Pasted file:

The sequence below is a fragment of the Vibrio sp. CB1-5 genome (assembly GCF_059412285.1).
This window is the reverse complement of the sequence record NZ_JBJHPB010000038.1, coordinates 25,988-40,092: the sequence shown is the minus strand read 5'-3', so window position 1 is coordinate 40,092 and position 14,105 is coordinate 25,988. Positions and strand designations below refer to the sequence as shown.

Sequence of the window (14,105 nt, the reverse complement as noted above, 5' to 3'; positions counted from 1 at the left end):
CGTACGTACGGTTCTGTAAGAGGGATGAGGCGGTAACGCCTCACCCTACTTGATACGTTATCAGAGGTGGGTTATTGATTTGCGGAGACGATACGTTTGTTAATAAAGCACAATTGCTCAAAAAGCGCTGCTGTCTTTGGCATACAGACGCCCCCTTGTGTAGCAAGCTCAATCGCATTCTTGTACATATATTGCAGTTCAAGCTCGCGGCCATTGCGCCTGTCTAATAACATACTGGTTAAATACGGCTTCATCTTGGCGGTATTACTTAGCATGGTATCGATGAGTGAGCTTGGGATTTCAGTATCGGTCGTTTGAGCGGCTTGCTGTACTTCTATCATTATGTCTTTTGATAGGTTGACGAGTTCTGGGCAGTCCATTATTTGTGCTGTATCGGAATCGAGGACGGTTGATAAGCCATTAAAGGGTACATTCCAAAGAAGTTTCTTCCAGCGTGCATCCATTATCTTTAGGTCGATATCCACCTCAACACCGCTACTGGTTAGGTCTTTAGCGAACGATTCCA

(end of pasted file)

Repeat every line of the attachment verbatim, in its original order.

The sequence below is a fragment of the Vibrio sp. CB1-5 genome (assembly GCF_059412285.1).
This window is the reverse complement of the sequence record NZ_JBJHPB010000038.1, coordinates 25,988-40,092: the sequence shown is the minus strand read 5'-3', so window position 1 is coordinate 40,092 and position 14,105 is coordinate 25,988. Positions and strand designations below refer to the sequence as shown.

Sequence of the window (14,105 nt, the reverse complement as noted above, 5' to 3'; positions counted from 1 at the left end):
CGTACGTACGGTTCTGTAAGAGGGATGAGGCGGTAACGCCTCACCCTACTTGATACGTTATCAGAGGTGGGTTATTGATTTGCGGAGACGATACGTTTGTTAATAAAGCACAATTGCTCAAAAAGCGCTGCTGTCTTTGGCATACAGACGCCCCCTTGTGTAGCAAGCTCAATCGCATTCTTGTACATATATTGCAGTTCAAGCTCGCGGCCATTGCGCCTGTCTAATAACATACTGGTTAAATACGGCTTCATCTTGGCGGTATTACTTAGCATGGTATCGATGAGTGAGCTTGGGATTTCAGTATCGGTCGTTTGAGCGGCTTGCTGTACTTCTATCATTATGTCTTTTGATAGGTTGACGAGTTCTGGGCAGTCCATTATTTGTGCTGTATCGGAATCGAGGACGGTTGATAAGCCATTAAAGGGTACATTCCAAAGAAGTTTCTTCCAGCGTGCATCCATTATCTTTAGGTCGATATCCACCTCAACACCGCTACTGGTTAGGTCTTTAGCGAACGATTCCA